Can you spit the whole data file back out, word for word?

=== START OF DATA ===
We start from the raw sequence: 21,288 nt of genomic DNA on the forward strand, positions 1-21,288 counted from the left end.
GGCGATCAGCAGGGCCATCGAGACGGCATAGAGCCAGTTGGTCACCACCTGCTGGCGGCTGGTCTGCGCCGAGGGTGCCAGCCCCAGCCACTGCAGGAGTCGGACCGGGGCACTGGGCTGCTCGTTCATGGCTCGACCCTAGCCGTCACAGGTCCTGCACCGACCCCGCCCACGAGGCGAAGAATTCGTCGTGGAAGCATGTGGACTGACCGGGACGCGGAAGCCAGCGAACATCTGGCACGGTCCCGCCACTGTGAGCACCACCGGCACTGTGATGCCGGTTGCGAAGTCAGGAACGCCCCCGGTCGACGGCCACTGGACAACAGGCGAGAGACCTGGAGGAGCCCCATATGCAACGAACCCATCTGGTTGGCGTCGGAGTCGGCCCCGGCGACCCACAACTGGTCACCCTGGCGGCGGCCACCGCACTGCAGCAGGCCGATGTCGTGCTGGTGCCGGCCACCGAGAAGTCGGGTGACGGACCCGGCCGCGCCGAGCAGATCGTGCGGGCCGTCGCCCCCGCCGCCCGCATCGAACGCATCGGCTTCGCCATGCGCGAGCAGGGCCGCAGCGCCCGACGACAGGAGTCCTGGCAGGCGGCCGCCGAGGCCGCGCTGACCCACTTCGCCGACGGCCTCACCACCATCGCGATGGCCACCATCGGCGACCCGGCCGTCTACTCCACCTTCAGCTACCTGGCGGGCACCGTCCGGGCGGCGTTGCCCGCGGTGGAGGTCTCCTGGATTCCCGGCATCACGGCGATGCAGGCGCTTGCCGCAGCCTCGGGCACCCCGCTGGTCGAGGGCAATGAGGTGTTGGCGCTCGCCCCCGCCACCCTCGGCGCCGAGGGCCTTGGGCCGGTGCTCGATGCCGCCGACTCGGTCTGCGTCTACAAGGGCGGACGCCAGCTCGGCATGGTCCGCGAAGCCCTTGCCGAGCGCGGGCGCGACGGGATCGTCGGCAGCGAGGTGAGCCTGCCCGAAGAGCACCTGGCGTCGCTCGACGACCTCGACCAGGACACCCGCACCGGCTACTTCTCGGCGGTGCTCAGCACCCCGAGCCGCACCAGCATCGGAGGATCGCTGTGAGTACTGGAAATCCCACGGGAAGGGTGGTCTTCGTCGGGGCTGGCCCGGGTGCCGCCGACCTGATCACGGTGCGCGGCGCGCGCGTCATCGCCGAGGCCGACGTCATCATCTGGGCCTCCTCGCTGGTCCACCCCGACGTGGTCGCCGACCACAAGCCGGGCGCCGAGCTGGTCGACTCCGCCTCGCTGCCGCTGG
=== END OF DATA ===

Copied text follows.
We start from the raw sequence: 21,288 nt of genomic DNA on the forward strand, positions 1-21,288 counted from the left end.
GGCGATCAGCAGGGCCATCGAGACGGCATAGAGCCAGTTGGTCACCACCTGCTGGCGGCTGGTCTGCGCCGAGGGTGCCAGCCCCAGCCACTGCAGGAGTCGGACCGGGGCACTGGGCTGCTCGTTCATGGCTCGACCCTAGCCGTCACAGGTCCTGCACCGACCCCGCCCACGAGGCGAAGAATTCGTCGTGGAAGCATGTGGACTGACCGGGACGCGGAAGCCAGCGAACATCTGGCACGGTCCCGCCACTGTGAGCACCACCGGCACTGTGATGCCGGTTGCGAAGTCAGGAACGCCCCCGGTCGACGGCCACTGGACAACAGGCGAGAGACCTGGAGGAGCCCCATATGCAACGAACCCATCTGGTTGGCGTCGGAGTCGGCCCCGGCGACCCACAACTGGTCACCCTGGCGGCGGCCACCGCACTGCAGCAGGCCGATGTCGTGCTGGTGCCGGCCACCGAGAAGTCGGGTGACGGACCCGGCCGCGCCGAGCAGATCGTGCGGGCCGTCGCCCCCGCCGCCCGCATCGAACGCATCGGCTTCGCCATGCGCGAGCAGGGCCGCAGCGCCCGACGACAGGAGTCCTGGCAGGCGGCCGCCGAGGCCGCGCTGACCCACTTCGCCGACGGCCTCACCACCATCGCGATGGCCACCATCGGCGACCCGGCCGTCTACTCCACCTTCAGCTACCTGGCGGGCACCGTCCGGGCGGCGTTGCCCGCGGTGGAGGTCTCCTGGATTCCCGGCATCACGGCGATGCAGGCGCTTGCCGCAGCCTCGGGCACCCCGCTGGTCGAGGGCAATGAGGTGTTGGCGCTCGCCCCCGCCACCCTCGGCGCCGAGGGCCTTGGGCCGGTGCTCGATGCCGCCGACTCGGTCTGCGTCTACAAGGGCGGACGCCAGCTCGGCATGGTCCGCGAAGCCCTTGCCGAGCGCGGGCGCGACGGGATCGTCGGCAGCGAGGTGAGCCTGCCCGAAGAGCACCTGGCGTCGCTCGACGACCTCGACCAGGACACCCGCACCGGCTACTTCTCGGCGGTGCTCAGCACCCCGAGCCGCACCAGCATCGGAGGATCGCTGTGAGTACTGGAAATCCCACGGGAAGGGTGGTCTTCGTCGGGGCTGGCCCGGGTGCCGCCGACCTGATCACGGTGCGCGGCGCGCGCGTCATCGCCGAGGCCGACGTCATCATCTGGGCCTCCTCGCTGGTCCACCCCGACGTGGTCGCCGACCACAAGCCGGGCGCCGAGCTGGTCGACTCCGCCTCGCTGCCGCTGG